A day in the life of working with turtles

Anne’s account of life at the Paradise Beach Placement continues:

This morning I woke up and realised that something very strange was going on. It was very quiet. An intensely bright light was entering into my room through the gaps in the shutters. Something in the back of my mind was telling me that I should recognise what was going on here, but I could not make a connection. Getting out of bed I gingerly opened the shutters, to discover a beautiful sunny day. Not a cloud in the sky, and the ghostly silence created by the lack of hammering rain crashing down on the corrugated roof. It felt like a miracle, and I immediately went outside, determined to make the most of the day, convinced that the rains would be back as soon as I could utter the words “sun screen.”

After collecting some coconuts and drinking their juice with ice, swimming in the deliciously warm sea and reading for a bit in the sun, I headed to the hatchery to check on baby turtles. There were 270 little ones, all desperate to get out to the sea. Just as I was releasing them I met a teaching assistant from the local school walking along the beach. She was from the States, and told me how she had been teaching the children about turtles, and how you should not poach the eggs. Last week a child had come into school with a cake- when she asked him what it was made from, he had said turtle eggs. She now wants to bring the children down to the beach to watch us releasing turtles, just to try to ring home to them that these endangered baby creatures are actually what are being used illegally to make such cakes.

Things all seem to be pretty eventful on the turtle front at the moment. Last night we filled up the hatchery to its capacity, and had to bury some of the nests on the edge of the beach, hoping beyond all hope that the eggs would be okay. Just as we were worrying what we would do with other eggs that we would collect before the next holes were to become empty, we saw one of the local dogs slinking past us, something hanging from his mouth – something that looked suspiciously like a baby turtle. Hurrying over to the hatchery, we discovered shells strewn over the sand and four gaping holes where there had not been holes before. We also discovered a large gap under the fence and two sets of paw prints all over the hatchery. Over one hundred baby turtles, which were just about to hatch, were consumed by those two dogs. Of the eggs in the nest that they had not eaten, the turtles had started hatching, sensing other eggs in the nest opening up. The heartbreaking thing was, despite the fact that they were hatching, they were not fully formed. Turtles all tend to take the same amount of time to develop- when the first one develops signals are sent out to other eggs, and they start to hatch too. So what happened here was that the baby turtles were hatching without a fully formed food sack, without which they will never have enough energy to make it out to sea and to a food supply. Technically speaking, we lost 400 turtles to those dogs. They are now banned from the property, tied up at home howling.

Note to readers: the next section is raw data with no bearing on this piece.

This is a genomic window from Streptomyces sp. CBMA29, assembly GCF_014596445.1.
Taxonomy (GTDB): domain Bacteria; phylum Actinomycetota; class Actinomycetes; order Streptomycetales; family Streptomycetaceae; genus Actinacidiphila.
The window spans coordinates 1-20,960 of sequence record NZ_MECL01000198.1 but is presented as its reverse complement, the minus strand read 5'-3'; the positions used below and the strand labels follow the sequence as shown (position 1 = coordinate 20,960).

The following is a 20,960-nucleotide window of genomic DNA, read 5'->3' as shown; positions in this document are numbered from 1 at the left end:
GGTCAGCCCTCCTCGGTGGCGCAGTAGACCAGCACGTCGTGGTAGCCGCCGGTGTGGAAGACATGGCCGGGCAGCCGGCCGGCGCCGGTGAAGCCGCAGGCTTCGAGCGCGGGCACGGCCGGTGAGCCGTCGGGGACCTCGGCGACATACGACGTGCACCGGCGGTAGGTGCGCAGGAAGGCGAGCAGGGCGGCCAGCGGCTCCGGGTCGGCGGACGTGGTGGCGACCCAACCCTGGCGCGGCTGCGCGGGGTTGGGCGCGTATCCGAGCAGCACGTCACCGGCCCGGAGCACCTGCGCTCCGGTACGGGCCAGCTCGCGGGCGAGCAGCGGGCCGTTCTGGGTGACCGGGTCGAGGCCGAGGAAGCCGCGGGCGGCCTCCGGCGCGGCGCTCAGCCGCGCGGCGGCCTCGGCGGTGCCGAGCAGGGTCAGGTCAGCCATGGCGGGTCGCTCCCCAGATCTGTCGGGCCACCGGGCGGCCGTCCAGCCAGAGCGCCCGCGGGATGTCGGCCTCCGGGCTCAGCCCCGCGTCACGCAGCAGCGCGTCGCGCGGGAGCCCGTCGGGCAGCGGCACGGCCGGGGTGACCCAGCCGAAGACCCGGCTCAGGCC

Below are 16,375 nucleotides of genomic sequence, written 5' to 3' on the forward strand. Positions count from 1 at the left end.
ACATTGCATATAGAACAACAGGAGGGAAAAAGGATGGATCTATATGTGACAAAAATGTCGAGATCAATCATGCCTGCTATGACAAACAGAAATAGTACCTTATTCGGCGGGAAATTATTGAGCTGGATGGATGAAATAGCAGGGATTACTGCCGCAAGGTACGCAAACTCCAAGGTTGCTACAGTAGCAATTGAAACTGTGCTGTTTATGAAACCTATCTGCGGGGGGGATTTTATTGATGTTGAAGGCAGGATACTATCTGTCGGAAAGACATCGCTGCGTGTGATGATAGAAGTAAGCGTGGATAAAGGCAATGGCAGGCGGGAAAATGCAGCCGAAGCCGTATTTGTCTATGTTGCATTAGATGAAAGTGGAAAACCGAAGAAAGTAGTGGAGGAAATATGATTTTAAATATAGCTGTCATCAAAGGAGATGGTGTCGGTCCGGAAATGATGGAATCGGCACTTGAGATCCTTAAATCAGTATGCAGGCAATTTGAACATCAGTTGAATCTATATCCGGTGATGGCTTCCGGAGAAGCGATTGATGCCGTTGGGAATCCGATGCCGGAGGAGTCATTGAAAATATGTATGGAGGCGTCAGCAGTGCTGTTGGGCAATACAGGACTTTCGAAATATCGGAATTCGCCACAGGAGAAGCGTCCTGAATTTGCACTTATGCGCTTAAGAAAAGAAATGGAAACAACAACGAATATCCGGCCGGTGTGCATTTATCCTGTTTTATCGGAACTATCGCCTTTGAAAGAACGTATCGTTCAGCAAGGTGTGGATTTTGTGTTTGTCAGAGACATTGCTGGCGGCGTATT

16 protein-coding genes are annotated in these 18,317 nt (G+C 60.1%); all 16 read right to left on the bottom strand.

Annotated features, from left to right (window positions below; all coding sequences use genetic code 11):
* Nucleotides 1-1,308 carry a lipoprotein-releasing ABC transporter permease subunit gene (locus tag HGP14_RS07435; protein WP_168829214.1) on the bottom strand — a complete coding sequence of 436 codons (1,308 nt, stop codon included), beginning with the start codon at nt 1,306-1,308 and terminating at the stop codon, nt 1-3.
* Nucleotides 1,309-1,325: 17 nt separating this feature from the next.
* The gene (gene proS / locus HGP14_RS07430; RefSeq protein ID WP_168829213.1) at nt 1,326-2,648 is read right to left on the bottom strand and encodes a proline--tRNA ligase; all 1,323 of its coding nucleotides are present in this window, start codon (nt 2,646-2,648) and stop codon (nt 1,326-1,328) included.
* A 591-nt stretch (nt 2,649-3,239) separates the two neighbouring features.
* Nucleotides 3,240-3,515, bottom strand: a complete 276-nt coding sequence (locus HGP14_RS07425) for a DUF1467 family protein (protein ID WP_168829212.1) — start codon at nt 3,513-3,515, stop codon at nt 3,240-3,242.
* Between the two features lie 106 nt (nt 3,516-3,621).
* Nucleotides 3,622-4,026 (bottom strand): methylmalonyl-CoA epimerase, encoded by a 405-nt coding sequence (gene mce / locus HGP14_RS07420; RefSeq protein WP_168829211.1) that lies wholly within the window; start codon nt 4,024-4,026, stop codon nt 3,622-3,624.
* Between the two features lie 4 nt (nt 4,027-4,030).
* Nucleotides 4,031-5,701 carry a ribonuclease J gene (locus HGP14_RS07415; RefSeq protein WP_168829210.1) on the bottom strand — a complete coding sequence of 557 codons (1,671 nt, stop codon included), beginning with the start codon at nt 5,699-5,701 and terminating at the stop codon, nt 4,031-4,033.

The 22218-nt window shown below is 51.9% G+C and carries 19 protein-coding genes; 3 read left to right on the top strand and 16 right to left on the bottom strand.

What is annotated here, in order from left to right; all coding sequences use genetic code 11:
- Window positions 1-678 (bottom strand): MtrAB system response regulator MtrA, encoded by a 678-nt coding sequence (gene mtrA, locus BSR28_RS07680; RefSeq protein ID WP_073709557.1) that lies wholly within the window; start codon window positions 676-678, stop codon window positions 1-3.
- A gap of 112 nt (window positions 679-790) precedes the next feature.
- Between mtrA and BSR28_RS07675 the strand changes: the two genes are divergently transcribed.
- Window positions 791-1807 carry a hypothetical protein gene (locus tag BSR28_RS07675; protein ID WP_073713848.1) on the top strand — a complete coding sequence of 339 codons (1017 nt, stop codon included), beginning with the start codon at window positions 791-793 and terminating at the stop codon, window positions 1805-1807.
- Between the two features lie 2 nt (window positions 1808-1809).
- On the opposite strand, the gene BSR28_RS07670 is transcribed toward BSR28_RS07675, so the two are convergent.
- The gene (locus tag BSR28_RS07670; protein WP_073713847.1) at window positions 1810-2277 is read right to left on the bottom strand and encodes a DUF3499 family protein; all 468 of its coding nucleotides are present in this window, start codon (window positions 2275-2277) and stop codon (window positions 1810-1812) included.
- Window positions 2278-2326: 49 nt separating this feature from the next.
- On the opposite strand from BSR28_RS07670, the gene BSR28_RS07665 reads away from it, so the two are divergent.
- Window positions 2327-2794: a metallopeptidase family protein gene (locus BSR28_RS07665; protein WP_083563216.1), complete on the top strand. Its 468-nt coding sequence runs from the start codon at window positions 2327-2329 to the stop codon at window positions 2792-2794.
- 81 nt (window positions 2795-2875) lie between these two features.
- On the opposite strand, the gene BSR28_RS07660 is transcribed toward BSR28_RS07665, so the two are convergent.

On the up side, (but which still doesn’t really make up for that loss), last night we met the stupidest poacher I have ever encountered (not that I really encounter that many, but this guy surpassed all levels of stupidity that I have ever witnessed.) Whilst patrolling we found the tracks of a turtle, and followed them up the beach to the nesting turtle. As we were collecting the freshly hatched eggs from beneath her, a poacher approached us and watched us. We chatted to him for a bit about our work and how many eggs this certain turtle had just laid. Once we had finished, we said goodnight and continued along the beach. Once we reached the end of the beach we turned around again and headed back towards the hatchery to bury our newly acquired eggs. As we passed over the turtle tracks we saw a light where we had just been. Standing in amazement, we watched as the very same poacher poked around the area, apparently looking for the nest. Since he had watched us putting the eggs in the bag, we were very confused and left him to it. Passing by that spot again an hour later we went to see if he actually had been stupid enough to be looking for the eggs- and lo and behold, we found five holes and stick marks where he had been poking the sand looking for the nest.

To find out more about Anne’s volunteering adventure, check out our turtle conservation volunteer project.

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